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The Doll Shop is a horror visual novel where you take control of the unnamed doll shop owner as an old acquaintance arrives at the isolated village he lives in.
What interested me the most about The Doll Shop was its art style. According to the studio’s website, the entire game was hand-drawn by “23 students from the French graphic art school ECV in January 2018.” It’s rare to see games created in this style today and I was excited to check out the game solely
for its art. I am glad to say that I was not disappointed.
The game is filled with a lot of small details and every location feels like it’s actually been lived in. I could recommend the game simply based on the art design alone. The other aspect of the game’s presentation that surprised me was its music, as it truly makes the game’s themes shine, whether isolation, depression or mystery.
Isolation is a strong theme throughout the game.
While not complex, the game’s point-and-click gameplay features some small interesting elements. Most of the gameplay design choices add to the game’s themes and the characterization of its protagonist. You will mostly walk around in the village from house to house by talking to the inhabitants and making dialogue choices that may affect your ending. All actions are performed with the mouse, including movement, which helps make walking around in the village slow and melancholic as the snow falls around you. It drives home how isolated and alone the protagonist feels inside.
The other half of the game is spent at your desk, performing a mundane job such as fixing a doll. These tasks are as complex as the game gets with its point-and-click mechanics. In one of these segments, you slowly and methodically sandpaper a doll to clean up areas where it was glued back together. I actually liked how repetitive and shallow these moments were as it helped better present our protagonist’s job.
All of these elements lead to the game’s most enigmatic aspect, one that I am still thinking about – the protagonist’s psychosis. While I won’t spoil the game’s ending, it left me thinking about the protagonist’s mental state and what could have led him to perform the actions he did. The Doll House focuses heavily on how isolated and empty the small village is and how there is very little life left in it. Throughout the game, we see how this affects the protagonist and that this has gotten to the point that he is experiencing serious dissociative episodes.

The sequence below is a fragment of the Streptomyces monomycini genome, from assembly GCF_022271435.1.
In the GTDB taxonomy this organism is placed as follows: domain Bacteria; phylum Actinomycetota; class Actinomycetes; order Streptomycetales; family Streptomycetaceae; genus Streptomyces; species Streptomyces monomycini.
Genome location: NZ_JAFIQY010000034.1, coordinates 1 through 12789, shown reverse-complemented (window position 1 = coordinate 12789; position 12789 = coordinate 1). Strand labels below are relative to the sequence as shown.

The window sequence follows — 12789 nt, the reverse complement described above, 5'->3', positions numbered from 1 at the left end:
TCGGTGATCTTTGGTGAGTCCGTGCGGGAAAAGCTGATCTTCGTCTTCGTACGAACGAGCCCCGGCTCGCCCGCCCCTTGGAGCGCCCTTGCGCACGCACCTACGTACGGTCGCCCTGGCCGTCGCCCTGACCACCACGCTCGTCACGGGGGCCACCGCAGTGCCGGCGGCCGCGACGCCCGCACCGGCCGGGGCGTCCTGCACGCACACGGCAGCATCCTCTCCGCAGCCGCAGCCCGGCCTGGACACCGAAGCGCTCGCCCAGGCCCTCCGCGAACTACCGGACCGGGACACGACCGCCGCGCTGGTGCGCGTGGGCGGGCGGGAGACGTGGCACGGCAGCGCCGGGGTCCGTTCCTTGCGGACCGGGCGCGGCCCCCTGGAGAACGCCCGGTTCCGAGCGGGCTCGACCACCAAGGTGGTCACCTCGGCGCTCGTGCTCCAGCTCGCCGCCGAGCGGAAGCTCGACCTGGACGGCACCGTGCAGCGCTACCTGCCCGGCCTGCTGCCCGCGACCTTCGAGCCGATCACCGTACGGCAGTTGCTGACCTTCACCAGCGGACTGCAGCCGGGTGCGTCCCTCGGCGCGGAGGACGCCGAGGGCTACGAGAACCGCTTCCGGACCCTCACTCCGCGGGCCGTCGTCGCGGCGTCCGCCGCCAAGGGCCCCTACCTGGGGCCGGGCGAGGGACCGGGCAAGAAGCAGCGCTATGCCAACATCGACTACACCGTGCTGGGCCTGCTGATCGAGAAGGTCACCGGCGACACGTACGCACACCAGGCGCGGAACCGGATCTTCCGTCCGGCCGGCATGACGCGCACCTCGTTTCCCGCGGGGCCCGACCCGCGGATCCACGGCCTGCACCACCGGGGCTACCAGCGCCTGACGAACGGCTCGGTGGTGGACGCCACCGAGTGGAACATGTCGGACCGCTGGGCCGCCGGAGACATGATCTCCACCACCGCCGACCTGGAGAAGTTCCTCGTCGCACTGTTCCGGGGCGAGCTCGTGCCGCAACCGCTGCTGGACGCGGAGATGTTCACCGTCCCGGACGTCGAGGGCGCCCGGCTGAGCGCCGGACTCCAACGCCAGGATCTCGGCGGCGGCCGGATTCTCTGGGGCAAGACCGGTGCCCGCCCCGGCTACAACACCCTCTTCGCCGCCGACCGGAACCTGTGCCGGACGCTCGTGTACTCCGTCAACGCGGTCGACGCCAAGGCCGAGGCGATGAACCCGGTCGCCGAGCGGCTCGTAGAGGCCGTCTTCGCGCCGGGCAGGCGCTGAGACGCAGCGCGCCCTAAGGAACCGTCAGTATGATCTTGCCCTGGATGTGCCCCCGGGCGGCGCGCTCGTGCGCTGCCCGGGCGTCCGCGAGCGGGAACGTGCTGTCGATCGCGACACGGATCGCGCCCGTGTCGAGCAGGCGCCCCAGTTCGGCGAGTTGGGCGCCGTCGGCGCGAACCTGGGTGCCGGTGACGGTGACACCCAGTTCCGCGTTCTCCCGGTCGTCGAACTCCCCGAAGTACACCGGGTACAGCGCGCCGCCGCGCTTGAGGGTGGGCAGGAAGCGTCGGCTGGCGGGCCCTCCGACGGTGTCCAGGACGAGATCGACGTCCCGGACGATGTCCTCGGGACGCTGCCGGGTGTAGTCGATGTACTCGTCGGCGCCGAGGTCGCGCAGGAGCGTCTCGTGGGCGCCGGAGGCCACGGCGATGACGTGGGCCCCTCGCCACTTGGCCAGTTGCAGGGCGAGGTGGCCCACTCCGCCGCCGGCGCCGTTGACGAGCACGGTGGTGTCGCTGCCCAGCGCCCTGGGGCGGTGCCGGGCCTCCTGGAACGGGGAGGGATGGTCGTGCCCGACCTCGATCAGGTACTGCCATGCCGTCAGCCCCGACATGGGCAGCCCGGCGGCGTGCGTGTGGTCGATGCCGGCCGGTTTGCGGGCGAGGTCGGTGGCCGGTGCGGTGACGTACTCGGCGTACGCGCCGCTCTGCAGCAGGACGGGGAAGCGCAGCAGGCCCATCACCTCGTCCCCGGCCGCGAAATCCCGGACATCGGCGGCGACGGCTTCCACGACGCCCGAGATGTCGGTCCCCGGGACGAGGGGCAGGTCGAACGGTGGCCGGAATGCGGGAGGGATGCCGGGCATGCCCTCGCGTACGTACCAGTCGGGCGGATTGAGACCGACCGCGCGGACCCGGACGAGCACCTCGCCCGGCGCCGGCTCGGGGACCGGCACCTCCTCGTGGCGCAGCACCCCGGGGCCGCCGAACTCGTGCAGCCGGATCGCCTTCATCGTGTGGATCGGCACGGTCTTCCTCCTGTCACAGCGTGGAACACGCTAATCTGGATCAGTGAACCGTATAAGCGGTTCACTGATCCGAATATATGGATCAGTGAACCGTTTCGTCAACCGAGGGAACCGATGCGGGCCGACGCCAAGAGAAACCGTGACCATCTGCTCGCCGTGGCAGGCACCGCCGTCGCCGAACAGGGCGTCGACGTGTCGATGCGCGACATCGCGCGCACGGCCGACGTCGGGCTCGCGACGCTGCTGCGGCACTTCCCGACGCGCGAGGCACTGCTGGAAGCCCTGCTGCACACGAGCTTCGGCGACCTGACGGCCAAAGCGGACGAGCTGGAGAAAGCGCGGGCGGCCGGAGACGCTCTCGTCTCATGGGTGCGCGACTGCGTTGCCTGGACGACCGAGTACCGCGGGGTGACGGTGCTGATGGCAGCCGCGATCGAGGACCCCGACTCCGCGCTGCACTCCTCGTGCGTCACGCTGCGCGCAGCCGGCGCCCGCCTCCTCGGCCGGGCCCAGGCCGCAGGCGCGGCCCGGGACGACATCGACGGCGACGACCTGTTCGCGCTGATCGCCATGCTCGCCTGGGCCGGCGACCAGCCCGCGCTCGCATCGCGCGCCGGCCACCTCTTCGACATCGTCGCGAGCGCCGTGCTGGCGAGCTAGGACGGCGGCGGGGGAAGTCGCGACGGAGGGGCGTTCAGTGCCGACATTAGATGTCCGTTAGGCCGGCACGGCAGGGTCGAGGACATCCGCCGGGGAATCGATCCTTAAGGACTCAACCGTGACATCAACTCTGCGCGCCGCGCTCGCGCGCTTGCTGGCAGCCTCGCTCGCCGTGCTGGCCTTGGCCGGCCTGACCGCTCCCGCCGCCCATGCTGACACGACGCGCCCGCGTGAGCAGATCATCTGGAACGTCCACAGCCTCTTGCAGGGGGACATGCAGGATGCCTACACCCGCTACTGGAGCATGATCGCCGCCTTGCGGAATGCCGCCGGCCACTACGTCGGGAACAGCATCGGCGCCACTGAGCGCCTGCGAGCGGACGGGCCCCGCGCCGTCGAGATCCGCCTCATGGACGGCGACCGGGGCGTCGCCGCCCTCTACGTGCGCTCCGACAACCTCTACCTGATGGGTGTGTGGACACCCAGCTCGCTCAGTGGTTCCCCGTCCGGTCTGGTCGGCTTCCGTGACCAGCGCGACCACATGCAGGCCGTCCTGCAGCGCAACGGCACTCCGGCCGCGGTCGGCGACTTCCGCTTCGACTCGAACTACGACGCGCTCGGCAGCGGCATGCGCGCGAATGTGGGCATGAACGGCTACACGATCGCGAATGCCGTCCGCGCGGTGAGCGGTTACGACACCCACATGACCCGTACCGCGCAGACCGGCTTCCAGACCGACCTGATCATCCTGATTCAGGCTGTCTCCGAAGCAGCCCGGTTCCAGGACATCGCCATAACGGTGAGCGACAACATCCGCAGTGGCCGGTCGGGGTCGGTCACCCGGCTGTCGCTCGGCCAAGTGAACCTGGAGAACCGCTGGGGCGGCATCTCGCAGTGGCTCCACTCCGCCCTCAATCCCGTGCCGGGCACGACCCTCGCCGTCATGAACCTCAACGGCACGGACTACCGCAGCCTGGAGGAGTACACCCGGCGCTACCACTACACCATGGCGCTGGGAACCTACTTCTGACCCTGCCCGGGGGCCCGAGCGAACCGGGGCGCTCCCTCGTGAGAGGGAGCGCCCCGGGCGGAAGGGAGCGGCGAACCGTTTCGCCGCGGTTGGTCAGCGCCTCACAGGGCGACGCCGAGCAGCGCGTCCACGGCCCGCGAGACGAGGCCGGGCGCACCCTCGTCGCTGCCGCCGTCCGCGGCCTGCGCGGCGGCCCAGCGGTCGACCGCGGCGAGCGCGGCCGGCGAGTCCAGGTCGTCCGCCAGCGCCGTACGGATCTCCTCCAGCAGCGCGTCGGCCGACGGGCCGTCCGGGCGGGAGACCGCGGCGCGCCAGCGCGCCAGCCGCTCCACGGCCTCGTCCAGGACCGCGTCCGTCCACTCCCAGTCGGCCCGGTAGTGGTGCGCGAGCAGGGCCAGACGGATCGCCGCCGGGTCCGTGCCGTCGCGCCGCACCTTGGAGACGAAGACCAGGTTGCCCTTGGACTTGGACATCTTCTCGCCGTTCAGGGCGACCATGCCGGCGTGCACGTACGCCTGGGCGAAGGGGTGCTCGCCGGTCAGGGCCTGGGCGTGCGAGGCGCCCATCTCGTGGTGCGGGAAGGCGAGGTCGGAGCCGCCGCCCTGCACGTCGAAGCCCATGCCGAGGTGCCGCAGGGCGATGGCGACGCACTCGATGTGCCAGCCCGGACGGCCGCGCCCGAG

The main character sees people around him as grey shapes, experiences blackouts and passes his time with a room full of dead butterflies and a doll he believes to be alive. I was genuinely surprised by some of the more subtle characterizations of the protagonist. While I wanted there to be a little more closure and the true ending felt somewhat comedic, I found him to be absolutely fascinating.
It’s sometimes difficult to figure out what our protagonist’s true feelings are when it comes to the dialogue choices.
The only aspect I felt the game could have done much better was its horror. The game is supposed to be a horror visual novel, but beyond some disturbing imagery and characterization, there is no horror here. I think the other elements make the game worth checking out, but if you are searching for an experience that will frighten you, this is not it.
The Doll House is a short, beautiful tale that you should definitely check out when you have the time. Fortunately for you, the game can be completed in two to three hours. It even points out how to unlock its endings and has a chapter select so you don’t have to play from the beginning.
You can play The Doll House for free on itch.io.